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Behind the Numbers: Medical Malpractice Death Statistics

Preventable Medical Errors Are Now the Third Leading Cause of Death in the United States

You are sick or in serious pain and nothing can seem to ease your discomfort. Feeling helpless, you choose to head to the closest emergency room or call 911 to rush you there.

You should feel relief that once you reach your destination, a qualified doctor and skilled medical staff can help diagnose and treat whatever is causing you such serious illness.

Unfortunately, the latest statistics on medical negligence have patients wondering if they are actually safe in the hospital or if they're literally risking their life?

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Medical Malpractice Death Statistics Teaser

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The Legal Examiner defines negligence as "doing something that a reasonably prudent person in a given situation wouldn't do, or not doing something that a reasonably prudent person would do in that situation." In the case of medical malpractice, negligence can be determined based on examining whether the doctor or primary care provider delivered "reasonable care" to the patient on the same level that another physician might.

More Deadly Than Strokes, Accidents and Alzheimer's Disease

According to a 2016 study led by Martin Makary, a professor of surgery at the Johns Hopkins University School of Medicine, medical errors in hospitals and other health care facilities are so commonplace that preventable deaths due to medical malpractice are the third leading cause of death in the United States. Their latest estimate found that approximately 251,000 lives are claimed each year because of medical error - about 9.5 percent of all deaths annually in the United States. This staggering number is higher than deaths caused by stroke, accidents or Alzheimer's.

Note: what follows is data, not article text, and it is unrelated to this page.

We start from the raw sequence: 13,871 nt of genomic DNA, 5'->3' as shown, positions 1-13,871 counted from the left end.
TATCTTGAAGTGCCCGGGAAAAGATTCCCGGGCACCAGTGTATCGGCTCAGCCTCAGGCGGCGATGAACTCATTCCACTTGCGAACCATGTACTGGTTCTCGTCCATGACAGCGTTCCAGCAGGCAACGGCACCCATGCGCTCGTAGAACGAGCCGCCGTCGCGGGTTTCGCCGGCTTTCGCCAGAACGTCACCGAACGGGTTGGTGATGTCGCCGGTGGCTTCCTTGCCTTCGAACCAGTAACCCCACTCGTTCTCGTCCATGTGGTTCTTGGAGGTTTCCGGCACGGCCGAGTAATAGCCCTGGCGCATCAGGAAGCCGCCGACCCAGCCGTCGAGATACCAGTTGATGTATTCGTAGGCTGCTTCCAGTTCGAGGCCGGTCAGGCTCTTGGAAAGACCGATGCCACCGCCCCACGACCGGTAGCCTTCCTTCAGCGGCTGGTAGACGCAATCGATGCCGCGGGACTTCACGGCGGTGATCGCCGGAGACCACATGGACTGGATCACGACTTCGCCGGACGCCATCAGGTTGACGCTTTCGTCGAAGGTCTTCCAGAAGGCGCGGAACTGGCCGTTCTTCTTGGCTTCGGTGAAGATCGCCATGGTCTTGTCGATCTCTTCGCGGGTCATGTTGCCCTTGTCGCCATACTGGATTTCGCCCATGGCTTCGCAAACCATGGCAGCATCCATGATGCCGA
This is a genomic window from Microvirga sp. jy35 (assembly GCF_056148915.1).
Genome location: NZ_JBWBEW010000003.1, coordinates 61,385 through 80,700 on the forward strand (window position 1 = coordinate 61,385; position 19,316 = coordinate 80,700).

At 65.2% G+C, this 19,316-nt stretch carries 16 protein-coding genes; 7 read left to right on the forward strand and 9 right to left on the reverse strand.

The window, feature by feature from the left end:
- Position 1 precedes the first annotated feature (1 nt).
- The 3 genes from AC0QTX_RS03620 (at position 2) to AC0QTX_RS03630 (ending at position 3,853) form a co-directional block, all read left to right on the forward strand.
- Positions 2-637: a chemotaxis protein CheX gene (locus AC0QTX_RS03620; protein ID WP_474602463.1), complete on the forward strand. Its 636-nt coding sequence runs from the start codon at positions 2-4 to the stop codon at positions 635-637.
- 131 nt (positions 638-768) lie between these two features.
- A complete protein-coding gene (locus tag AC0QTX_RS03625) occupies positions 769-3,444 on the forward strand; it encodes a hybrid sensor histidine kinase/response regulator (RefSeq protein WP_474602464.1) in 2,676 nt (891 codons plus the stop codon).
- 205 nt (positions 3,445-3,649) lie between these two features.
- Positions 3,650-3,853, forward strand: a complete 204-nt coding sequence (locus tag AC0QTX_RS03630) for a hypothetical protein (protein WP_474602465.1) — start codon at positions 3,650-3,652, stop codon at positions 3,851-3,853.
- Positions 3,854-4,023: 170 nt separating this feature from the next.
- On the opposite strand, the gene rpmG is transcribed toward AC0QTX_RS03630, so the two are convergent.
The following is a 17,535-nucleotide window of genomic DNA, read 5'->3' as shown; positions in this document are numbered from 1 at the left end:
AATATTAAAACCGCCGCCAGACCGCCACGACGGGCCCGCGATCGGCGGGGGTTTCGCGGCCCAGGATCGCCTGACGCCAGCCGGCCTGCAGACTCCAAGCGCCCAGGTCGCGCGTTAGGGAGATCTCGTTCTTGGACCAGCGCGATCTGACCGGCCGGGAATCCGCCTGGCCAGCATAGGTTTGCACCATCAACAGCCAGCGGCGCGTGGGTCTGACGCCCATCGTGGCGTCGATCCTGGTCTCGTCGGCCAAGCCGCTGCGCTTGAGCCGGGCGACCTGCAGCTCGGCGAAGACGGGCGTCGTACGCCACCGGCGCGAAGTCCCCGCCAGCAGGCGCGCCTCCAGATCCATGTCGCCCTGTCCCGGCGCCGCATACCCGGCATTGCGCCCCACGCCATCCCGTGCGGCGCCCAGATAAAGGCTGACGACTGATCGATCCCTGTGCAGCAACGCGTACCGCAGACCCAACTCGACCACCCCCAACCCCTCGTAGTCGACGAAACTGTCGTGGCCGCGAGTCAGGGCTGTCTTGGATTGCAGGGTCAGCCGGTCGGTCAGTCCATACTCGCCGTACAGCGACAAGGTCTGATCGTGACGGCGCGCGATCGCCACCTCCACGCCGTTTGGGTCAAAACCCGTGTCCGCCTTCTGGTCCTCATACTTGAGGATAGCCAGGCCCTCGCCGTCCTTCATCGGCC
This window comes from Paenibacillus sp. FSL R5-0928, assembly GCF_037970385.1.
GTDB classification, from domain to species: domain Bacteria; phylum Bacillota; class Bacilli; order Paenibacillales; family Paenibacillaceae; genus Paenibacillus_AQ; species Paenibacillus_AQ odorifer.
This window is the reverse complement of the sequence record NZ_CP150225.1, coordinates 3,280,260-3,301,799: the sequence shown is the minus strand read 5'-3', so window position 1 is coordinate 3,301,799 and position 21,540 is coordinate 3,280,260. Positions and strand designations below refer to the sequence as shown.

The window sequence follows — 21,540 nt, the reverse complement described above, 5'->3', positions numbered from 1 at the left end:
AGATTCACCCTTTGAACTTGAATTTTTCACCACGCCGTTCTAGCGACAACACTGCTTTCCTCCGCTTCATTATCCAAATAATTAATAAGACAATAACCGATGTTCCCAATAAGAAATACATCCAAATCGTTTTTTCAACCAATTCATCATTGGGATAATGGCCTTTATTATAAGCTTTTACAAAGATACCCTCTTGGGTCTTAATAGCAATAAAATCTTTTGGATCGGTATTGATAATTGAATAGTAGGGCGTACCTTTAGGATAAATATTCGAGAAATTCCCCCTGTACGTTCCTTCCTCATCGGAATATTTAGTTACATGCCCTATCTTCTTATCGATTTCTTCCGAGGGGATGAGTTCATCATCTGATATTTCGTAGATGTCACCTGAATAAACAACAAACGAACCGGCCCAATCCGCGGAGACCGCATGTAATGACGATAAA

In order to reach this number, the researchers only included patients who died as a direct result of inferior medical treatment – not those who died due to their condition despite good medical care or from illness with no known viable treatment option.

"It boils down to people dying from the care that they receive rather than the disease for which they are seeking care," Markay says,

Stop medical malpractice sign, Gilreath & Associates medical malpractice article

Preventable Medical Errors – An American Epidemic

Markay's research isn't the first report to shock the medical community. A similar study conducted back in 1999 by the Institute of Medicine, called the "To Err is Human" report, concluded that as many as 98,000 deaths per year occurred due to errors in the industry. Researchers wrote, "Errors...are costly in terms of loss of trust in the health care system by pa­tients and diminished satisfaction by both patients and health professionals."

This study went so far as to say that preventable medical errors were becoming an epidemic in the United States.

A Grieving Father's Medical Malpractice Study

Yet again, the prevalence of medical negligence came to light when in 2013 (three years before Markay's study) the Journal of Patient Safety estimated that the actual number of yearly fatalities caused by medical malpractice ranges between 210,000 and 440,000. John T. James, a toxicologist at the NASA Space Center in Houston, Texas, calculated the higher estimates by researching the total number of hospital deaths after his 19-year-old son passed away due to hospital negligence. James went on to found an advocacy organization called Patient Safety America.